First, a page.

SF- Kiki Vandeweghe (23.5 ppg, 52.6% FG, 88.1% FT, 40.8% 3PT, 2.9 rpg, 2.2 apg in 285 games)- One-dimensional? Maybe. But Vandeweghe was one of the league’s top scorer’s in the 80s, including a great run in Portland in the middle of the decade.

PF- Sidney Wicks (22.3 ppg, 46% FG, 71.3% FT, 10.3 rpg, 4.1 apg in 398 games)- Wicks just edged out Maurice Lucas, Portland’s Walton-era enforcer. Though he peaked in his rookie year, Wicks’ was a monster in Portland, producing some huge numbers in his five seasons with the team.

C- Bill Walton (17.1 ppg, 51% FG, 67.4% FT, 13.5 rpg, 4.4 apg in 209 games)- An obvious choice. The real story here is that Walton would have been a top-five all-time center had he stayed healthy. A classic “What if?” By the way, did you know Mychal Thompson was pretty damn good over 7 seasons in Portland?


SEATTLE SUPERSONICS

PG- Gary Payton (18.1 ppg, 47% FG, 72.9% FT, 4.2 rpg, 7.3 apg, 2.1 spg in 947 games)- Payton was the heart and the swagger of the franchise in the 1990s and one of the best defensive guards of all time. This was no gimme though- Lenny Wilkens stats warranted serious consideration here.

SG- Ray Allen (24.1 ppg, 44.1% FG, 89.8% FT, 38.9% 3PT, 4.7 rpg, 4.2 apg, 1.3 spg in 241 games)- An extremely strong and competitive position- even surprisingly so. While Ray Allen’s stats set him apart, Dale Ellis, Ricky Pierce and Gus Williams also put up outstanding numbers in the Seattle backcourt.

SF- Detlef Schrempf (16.6 ppg, 49.4% FG, 80.9% FT, 41.4% 3PT, 6.3 rpg, 4.0 apg in 393 games)- Although Tom Chambers and Xavier McDaniel produced better offensive numbers, Schrempf’s all-around game was vital in making the Sonics a Western Conference power in the 90s and making the 1996 Finals.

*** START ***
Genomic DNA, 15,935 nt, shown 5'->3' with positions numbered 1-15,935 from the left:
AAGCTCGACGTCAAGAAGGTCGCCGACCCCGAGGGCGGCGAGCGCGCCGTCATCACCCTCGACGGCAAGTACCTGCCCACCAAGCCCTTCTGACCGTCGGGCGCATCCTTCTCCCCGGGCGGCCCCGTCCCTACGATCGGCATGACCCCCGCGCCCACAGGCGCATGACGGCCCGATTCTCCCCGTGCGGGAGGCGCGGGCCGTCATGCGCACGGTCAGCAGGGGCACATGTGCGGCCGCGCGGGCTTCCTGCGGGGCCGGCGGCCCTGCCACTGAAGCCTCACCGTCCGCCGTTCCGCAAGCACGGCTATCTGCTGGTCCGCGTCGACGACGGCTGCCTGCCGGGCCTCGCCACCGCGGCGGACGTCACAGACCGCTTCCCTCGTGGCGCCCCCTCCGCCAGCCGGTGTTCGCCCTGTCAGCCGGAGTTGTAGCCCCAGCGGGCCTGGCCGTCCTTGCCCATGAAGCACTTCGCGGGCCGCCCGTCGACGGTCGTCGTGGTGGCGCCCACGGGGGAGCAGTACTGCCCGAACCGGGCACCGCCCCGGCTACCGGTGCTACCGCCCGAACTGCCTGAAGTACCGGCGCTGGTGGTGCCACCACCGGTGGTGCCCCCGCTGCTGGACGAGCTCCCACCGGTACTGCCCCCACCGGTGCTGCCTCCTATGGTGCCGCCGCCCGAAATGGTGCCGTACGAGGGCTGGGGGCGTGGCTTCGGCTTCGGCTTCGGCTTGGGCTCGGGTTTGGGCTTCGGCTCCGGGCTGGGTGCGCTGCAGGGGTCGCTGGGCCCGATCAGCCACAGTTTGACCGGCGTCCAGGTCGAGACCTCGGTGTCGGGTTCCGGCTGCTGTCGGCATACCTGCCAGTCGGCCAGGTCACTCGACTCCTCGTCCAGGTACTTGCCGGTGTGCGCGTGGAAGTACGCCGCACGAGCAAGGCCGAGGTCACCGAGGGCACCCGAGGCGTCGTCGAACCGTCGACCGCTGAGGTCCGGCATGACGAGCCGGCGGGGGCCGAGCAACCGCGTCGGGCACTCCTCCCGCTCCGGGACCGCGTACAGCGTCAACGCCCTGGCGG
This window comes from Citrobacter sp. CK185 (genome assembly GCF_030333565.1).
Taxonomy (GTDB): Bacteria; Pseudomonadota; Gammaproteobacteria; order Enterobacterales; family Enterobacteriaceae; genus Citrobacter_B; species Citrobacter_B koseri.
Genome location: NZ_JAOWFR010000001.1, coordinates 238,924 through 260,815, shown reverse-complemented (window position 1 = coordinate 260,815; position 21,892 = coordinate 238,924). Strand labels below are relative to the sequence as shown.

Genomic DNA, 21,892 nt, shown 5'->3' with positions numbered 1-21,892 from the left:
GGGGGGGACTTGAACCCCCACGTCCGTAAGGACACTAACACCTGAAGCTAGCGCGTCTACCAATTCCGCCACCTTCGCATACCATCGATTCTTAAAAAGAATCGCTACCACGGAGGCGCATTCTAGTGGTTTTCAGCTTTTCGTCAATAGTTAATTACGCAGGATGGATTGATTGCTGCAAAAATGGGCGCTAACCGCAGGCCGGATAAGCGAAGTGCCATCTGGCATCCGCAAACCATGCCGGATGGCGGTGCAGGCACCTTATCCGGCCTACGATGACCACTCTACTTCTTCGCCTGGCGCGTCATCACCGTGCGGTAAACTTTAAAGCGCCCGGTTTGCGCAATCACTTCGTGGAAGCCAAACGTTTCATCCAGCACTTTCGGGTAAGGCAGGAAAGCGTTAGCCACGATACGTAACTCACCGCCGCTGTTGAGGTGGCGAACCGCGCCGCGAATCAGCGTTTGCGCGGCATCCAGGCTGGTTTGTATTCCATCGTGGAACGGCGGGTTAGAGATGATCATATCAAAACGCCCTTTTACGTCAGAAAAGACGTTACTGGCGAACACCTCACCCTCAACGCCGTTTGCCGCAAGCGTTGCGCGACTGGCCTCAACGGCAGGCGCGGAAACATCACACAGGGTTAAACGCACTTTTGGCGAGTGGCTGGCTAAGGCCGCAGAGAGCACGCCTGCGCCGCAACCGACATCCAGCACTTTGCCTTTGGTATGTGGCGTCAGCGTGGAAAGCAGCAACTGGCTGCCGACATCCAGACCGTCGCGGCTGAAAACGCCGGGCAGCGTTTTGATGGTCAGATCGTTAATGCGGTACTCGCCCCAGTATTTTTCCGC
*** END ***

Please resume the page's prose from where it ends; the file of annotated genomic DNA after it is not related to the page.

PF- Spencer Haywood (24.9 ppg, 46.3% FG, 81.3% FT, 12.1 rpg, 2.4 apg in 326 games)- I’ll let Spencer Haywood’s stats speak for themselves at this position. I’d like to mention his main competition here: Shawn Kemp. Please take this moment to think back and remember when Kemp was the “Rain Man”.

C- Jack Sikma (16.8 ppg, 47.1% FG, 83.6% FT, 10.8 rpg, 3.3 apg in 715 games)- While the best Sonics’ teams were from the 1990s, it was Sikma’s 1978-79 team that won the only championship in franchise history. Interestingly, Bob Rule (with whom I’m not very familiar) put up huge numbers for the Sonics in the early 1970s.


NEW ORLEANS/ UTAH JAZZ

PG- John Stockton (13.1 ppg, 51.5% FG, 82.6% FT, 38.4% 3PT, 10.5 apg, 2.7 rpg, 2.2 spg in 1,504 games)- One of the great point guards in history and the all-time leader in both assists and steals. He and Karl Malone will forever be the faces of this franchise.

SG- Pete Maravich (25.2 ppg, 43.4% FG, 82.9% FT, 4.3 rpg, 5.6 apg, 1.4 spg in 330 games)- The first superstar and most spectacular talent in franchise history. Maravich was the runaway choice here. Jeff Malone and Darrell Griffith also deserve a great deal of respect for their efforts in Utah.

SF- Adrian Dantley (29.6 ppg, 56.2% FG, 81.8% FT, 6.2 rpg, 3.7 apg in 461 games)- No contest! Not only was this a one-man race, the one man is among the greatest, and most underrated offensive players in NBA history.

PF- Karl Malone (25.4 ppg, 51.7% FG, 74.2% FT, 10.2 rpg, 3.5 apg, 1.4 spg in 1,434 games)- One of the best power forwards in history, the NBA’s #2 all-time scorer, a two-time MVP, and he led the Jazz to consecutive NBA Finals in 1997 and 1998. Not bad- if you’re into that sort of thing.

C- Mark Eaton (6.0 ppg, 45.8% FG, 64.9% FT, 7.9 rpg, 3.5 bpg in 875 games)- Mark Eaton made up for his limited offensive game by hitting the boards and playing defense. He’s still the NBA’s all-time leader in blocked shots per game.

Up next: The All-time Starting Fives for NBA’s Southwest Division. Stay tuned!